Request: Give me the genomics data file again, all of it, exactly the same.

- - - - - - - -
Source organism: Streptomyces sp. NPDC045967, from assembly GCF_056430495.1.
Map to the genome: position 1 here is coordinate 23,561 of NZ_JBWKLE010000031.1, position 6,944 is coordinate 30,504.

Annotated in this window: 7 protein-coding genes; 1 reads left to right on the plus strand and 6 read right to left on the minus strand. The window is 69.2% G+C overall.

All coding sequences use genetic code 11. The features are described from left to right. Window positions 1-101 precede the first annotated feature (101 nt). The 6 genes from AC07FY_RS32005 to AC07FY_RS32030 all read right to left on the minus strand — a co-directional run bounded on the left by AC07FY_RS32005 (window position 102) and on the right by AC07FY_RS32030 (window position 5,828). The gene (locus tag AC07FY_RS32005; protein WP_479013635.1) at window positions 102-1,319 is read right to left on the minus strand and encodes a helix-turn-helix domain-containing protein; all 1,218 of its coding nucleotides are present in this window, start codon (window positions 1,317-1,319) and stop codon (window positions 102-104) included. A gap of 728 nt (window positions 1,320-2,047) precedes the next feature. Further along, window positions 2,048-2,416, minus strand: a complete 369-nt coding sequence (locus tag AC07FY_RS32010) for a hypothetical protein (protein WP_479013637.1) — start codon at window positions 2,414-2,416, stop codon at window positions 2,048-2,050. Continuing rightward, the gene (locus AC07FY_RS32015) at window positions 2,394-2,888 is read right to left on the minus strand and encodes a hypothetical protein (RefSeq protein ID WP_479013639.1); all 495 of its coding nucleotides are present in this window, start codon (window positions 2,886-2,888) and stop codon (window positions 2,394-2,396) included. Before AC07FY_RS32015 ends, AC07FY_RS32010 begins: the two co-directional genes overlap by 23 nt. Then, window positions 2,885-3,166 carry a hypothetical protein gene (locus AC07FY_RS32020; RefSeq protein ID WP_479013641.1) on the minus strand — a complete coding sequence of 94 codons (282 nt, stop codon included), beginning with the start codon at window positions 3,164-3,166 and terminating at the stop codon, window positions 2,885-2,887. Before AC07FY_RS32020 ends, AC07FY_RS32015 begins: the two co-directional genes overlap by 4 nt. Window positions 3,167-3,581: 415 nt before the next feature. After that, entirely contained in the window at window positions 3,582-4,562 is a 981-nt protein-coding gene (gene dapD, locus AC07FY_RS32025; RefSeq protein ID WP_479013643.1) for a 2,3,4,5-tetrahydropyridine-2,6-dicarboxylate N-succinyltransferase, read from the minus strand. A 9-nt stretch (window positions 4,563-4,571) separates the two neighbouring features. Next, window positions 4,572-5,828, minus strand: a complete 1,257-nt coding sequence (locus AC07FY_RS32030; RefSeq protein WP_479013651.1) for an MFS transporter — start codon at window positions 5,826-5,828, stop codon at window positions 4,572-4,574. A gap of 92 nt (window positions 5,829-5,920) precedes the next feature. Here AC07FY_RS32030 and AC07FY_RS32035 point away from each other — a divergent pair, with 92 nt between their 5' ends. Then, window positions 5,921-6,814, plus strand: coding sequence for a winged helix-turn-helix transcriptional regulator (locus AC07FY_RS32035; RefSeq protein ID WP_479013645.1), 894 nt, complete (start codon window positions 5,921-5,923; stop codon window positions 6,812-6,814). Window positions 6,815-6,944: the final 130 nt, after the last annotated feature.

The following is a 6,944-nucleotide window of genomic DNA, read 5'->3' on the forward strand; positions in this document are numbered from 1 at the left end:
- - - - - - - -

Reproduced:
Source organism: Streptomyces sp. NPDC045967, from assembly GCF_056430495.1.
Map to the genome: position 1 here is coordinate 23,561 of NZ_JBWKLE010000031.1, position 6,944 is coordinate 30,504.

Annotated in this window: 7 protein-coding genes; 1 reads left to right on the plus strand and 6 read right to left on the minus strand. The window is 69.2% G+C overall.

All coding sequences use genetic code 11. The features are described from left to right. Window positions 1-101 precede the first annotated feature (101 nt). The 6 genes from AC07FY_RS32005 to AC07FY_RS32030 all read right to left on the minus strand — a co-directional run bounded on the left by AC07FY_RS32005 (window position 102) and on the right by AC07FY_RS32030 (window position 5,828). The gene (locus tag AC07FY_RS32005; protein WP_479013635.1) at window positions 102-1,319 is read right to left on the minus strand and encodes a helix-turn-helix domain-containing protein; all 1,218 of its coding nucleotides are present in this window, start codon (window positions 1,317-1,319) and stop codon (window positions 102-104) included. A gap of 728 nt (window positions 1,320-2,047) precedes the next feature. Further along, window positions 2,048-2,416, minus strand: a complete 369-nt coding sequence (locus tag AC07FY_RS32010) for a hypothetical protein (protein WP_479013637.1) — start codon at window positions 2,414-2,416, stop codon at window positions 2,048-2,050. Continuing rightward, the gene (locus AC07FY_RS32015) at window positions 2,394-2,888 is read right to left on the minus strand and encodes a hypothetical protein (RefSeq protein ID WP_479013639.1); all 495 of its coding nucleotides are present in this window, start codon (window positions 2,886-2,888) and stop codon (window positions 2,394-2,396) included. Before AC07FY_RS32015 ends, AC07FY_RS32010 begins: the two co-directional genes overlap by 23 nt. Then, window positions 2,885-3,166 carry a hypothetical protein gene (locus AC07FY_RS32020; RefSeq protein ID WP_479013641.1) on the minus strand — a complete coding sequence of 94 codons (282 nt, stop codon included), beginning with the start codon at window positions 3,164-3,166 and terminating at the stop codon, window positions 2,885-2,887. Before AC07FY_RS32020 ends, AC07FY_RS32015 begins: the two co-directional genes overlap by 4 nt. Window positions 3,167-3,581: 415 nt before the next feature. After that, entirely contained in the window at window positions 3,582-4,562 is a 981-nt protein-coding gene (gene dapD, locus AC07FY_RS32025; RefSeq protein ID WP_479013643.1) for a 2,3,4,5-tetrahydropyridine-2,6-dicarboxylate N-succinyltransferase, read from the minus strand. A 9-nt stretch (window positions 4,563-4,571) separates the two neighbouring features. Next, window positions 4,572-5,828, minus strand: a complete 1,257-nt coding sequence (locus AC07FY_RS32030; RefSeq protein WP_479013651.1) for an MFS transporter — start codon at window positions 5,826-5,828, stop codon at window positions 4,572-4,574. A gap of 92 nt (window positions 5,829-5,920) precedes the next feature. Here AC07FY_RS32030 and AC07FY_RS32035 point away from each other — a divergent pair, with 92 nt between their 5' ends. Then, window positions 5,921-6,814, plus strand: coding sequence for a winged helix-turn-helix transcriptional regulator (locus AC07FY_RS32035; RefSeq protein ID WP_479013645.1), 894 nt, complete (start codon window positions 5,921-5,923; stop codon window positions 6,812-6,814). Window positions 6,815-6,944: the final 130 nt, after the last annotated feature.

The following is a 6,944-nucleotide window of genomic DNA, read 5'->3' on the forward strand; positions in this document are numbered from 1 at the left end: